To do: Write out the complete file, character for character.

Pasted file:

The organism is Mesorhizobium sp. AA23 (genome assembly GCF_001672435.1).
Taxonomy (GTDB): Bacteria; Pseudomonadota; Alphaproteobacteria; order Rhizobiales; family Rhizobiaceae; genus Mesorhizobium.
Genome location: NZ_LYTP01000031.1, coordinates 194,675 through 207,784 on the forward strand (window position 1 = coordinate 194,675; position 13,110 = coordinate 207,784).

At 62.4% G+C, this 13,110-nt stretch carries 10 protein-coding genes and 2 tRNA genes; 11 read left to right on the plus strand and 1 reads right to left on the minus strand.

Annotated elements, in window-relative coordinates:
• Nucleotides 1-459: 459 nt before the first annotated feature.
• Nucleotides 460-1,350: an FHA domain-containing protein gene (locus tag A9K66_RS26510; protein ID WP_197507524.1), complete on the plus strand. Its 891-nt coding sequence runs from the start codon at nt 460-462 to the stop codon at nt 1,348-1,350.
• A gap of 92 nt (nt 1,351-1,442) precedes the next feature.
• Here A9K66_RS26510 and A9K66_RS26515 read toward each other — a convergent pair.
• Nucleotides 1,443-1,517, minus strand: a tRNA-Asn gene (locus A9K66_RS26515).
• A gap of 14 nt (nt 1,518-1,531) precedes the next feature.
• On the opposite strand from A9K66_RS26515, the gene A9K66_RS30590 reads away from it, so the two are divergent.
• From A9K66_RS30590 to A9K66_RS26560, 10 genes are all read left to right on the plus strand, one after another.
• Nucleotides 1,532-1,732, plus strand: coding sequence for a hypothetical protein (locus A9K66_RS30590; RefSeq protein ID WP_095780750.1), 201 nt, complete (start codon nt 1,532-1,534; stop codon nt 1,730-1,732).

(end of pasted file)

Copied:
The organism is Mesorhizobium sp. AA23 (genome assembly GCF_001672435.1).
Taxonomy (GTDB): Bacteria; Pseudomonadota; Alphaproteobacteria; order Rhizobiales; family Rhizobiaceae; genus Mesorhizobium.
Genome location: NZ_LYTP01000031.1, coordinates 194,675 through 207,784 on the forward strand (window position 1 = coordinate 194,675; position 13,110 = coordinate 207,784).

At 62.4% G+C, this 13,110-nt stretch carries 10 protein-coding genes and 2 tRNA genes; 11 read left to right on the plus strand and 1 reads right to left on the minus strand.

Annotated elements, in window-relative coordinates:
• Nucleotides 1-459: 459 nt before the first annotated feature.
• Nucleotides 460-1,350: an FHA domain-containing protein gene (locus tag A9K66_RS26510; protein ID WP_197507524.1), complete on the plus strand. Its 891-nt coding sequence runs from the start codon at nt 460-462 to the stop codon at nt 1,348-1,350.
• A gap of 92 nt (nt 1,351-1,442) precedes the next feature.
• Here A9K66_RS26510 and A9K66_RS26515 read toward each other — a convergent pair.
• Nucleotides 1,443-1,517, minus strand: a tRNA-Asn gene (locus A9K66_RS26515).
• A gap of 14 nt (nt 1,518-1,531) precedes the next feature.
• On the opposite strand from A9K66_RS26515, the gene A9K66_RS30590 reads away from it, so the two are divergent.
• From A9K66_RS30590 to A9K66_RS26560, 10 genes are all read left to right on the plus strand, one after another.
• Nucleotides 1,532-1,732, plus strand: coding sequence for a hypothetical protein (locus A9K66_RS30590; RefSeq protein ID WP_095780750.1), 201 nt, complete (start codon nt 1,532-1,534; stop codon nt 1,730-1,732).